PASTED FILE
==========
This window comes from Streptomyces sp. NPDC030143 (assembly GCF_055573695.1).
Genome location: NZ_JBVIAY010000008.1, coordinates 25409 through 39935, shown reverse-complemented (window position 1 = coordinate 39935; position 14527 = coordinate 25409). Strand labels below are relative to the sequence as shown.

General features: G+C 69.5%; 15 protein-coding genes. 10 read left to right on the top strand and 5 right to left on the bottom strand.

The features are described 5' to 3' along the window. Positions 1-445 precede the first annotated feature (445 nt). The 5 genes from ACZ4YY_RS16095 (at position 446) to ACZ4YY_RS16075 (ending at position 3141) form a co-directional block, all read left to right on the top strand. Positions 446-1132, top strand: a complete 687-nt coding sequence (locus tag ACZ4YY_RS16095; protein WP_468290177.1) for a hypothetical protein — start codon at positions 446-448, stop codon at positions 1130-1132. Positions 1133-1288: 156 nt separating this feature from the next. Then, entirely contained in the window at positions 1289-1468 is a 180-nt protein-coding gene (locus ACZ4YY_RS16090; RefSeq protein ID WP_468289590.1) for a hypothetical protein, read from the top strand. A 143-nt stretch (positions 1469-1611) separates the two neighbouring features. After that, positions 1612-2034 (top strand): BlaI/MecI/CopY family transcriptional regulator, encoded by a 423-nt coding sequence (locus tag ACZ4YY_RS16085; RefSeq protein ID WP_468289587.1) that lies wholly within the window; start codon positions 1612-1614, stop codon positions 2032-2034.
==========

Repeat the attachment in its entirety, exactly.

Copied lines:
This window comes from Streptomyces sp. NPDC030143 (assembly GCF_055573695.1).
Genome location: NZ_JBVIAY010000008.1, coordinates 25409 through 39935, shown reverse-complemented (window position 1 = coordinate 39935; position 14527 = coordinate 25409). Strand labels below are relative to the sequence as shown.

General features: G+C 69.5%; 15 protein-coding genes. 10 read left to right on the top strand and 5 right to left on the bottom strand.

The features are described 5' to 3' along the window. Positions 1-445 precede the first annotated feature (445 nt). The 5 genes from ACZ4YY_RS16095 (at position 446) to ACZ4YY_RS16075 (ending at position 3141) form a co-directional block, all read left to right on the top strand. Positions 446-1132, top strand: a complete 687-nt coding sequence (locus tag ACZ4YY_RS16095; protein WP_468290177.1) for a hypothetical protein — start codon at positions 446-448, stop codon at positions 1130-1132. Positions 1133-1288: 156 nt separating this feature from the next. Then, entirely contained in the window at positions 1289-1468 is a 180-nt protein-coding gene (locus ACZ4YY_RS16090; RefSeq protein ID WP_468289590.1) for a hypothetical protein, read from the top strand. A 143-nt stretch (positions 1469-1611) separates the two neighbouring features. After that, positions 1612-2034 (top strand): BlaI/MecI/CopY family transcriptional regulator, encoded by a 423-nt coding sequence (locus tag ACZ4YY_RS16085; RefSeq protein ID WP_468289587.1) that lies wholly within the window; start codon positions 1612-1614, stop codon positions 2032-2034.